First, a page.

Monday, June 1, 2009

Native New Yorkers born on bridges

From the NY Times:

Five peregrine falcon chicks have been hatched in recent weeks in nests atop the towers of the Verrazano-Narrows, Throgs Neck and Marine Parkway-Gil Hodges Memorial Bridges, the Metropolitan Transportation Authority announced on Thursday.

The Verrazano-Narrows falcons were two females and a male, while the Throgs Neck and Marine Parkway-Gil Hodges each had a male. The Throgs Neck chick hatched four weeks ago, and the other four hatched three weeks ago.

This week, a state volunteer wildlife expert placed metal bands around the chicks’ feet, with numbers to identify and track the birds as they grow and reproduce. Peregrine falcons are still on the state endangered species list, although they are no longer on the federal list.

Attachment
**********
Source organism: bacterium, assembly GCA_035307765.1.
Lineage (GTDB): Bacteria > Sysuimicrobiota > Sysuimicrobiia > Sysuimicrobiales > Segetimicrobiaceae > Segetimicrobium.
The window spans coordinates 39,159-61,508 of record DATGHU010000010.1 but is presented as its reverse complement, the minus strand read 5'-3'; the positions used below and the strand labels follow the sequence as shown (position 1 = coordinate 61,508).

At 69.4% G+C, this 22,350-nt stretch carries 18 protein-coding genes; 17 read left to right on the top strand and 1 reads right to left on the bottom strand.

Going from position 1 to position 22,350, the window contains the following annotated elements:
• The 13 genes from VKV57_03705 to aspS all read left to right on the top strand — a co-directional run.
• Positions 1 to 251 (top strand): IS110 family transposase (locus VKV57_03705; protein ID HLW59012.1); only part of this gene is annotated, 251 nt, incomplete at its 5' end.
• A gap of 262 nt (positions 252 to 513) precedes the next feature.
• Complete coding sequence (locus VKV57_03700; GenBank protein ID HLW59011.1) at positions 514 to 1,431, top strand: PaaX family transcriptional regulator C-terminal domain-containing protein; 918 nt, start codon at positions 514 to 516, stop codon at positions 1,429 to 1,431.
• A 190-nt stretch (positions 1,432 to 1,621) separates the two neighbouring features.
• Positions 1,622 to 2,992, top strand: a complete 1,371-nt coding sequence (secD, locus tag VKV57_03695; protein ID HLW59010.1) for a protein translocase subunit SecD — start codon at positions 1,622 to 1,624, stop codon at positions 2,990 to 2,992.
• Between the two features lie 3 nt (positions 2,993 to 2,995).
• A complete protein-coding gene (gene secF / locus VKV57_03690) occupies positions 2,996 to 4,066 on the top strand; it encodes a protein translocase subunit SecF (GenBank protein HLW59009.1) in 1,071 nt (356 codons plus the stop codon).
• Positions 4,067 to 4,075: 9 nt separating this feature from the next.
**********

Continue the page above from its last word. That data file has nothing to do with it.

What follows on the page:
2 comments:

Anonymous said...

Sadly, none of those are "native" New Yorkers. The entire native peregrine falcon subspecies was decimated by DDT during the 1970s, and the species was re-introduced from western birds.

A great deal of work went into bringing back those fuzzy guys.

francesca said...

I think I saw a baby falcon sitting atop a bus stop on 57th St and Lexington Ave today. It was bigger than this baby -- but pretty small. But it was perched right below the roof, and looked like it was going any time soon.

Unfortunately I didn't have my camera. Has anyone else seen this bird?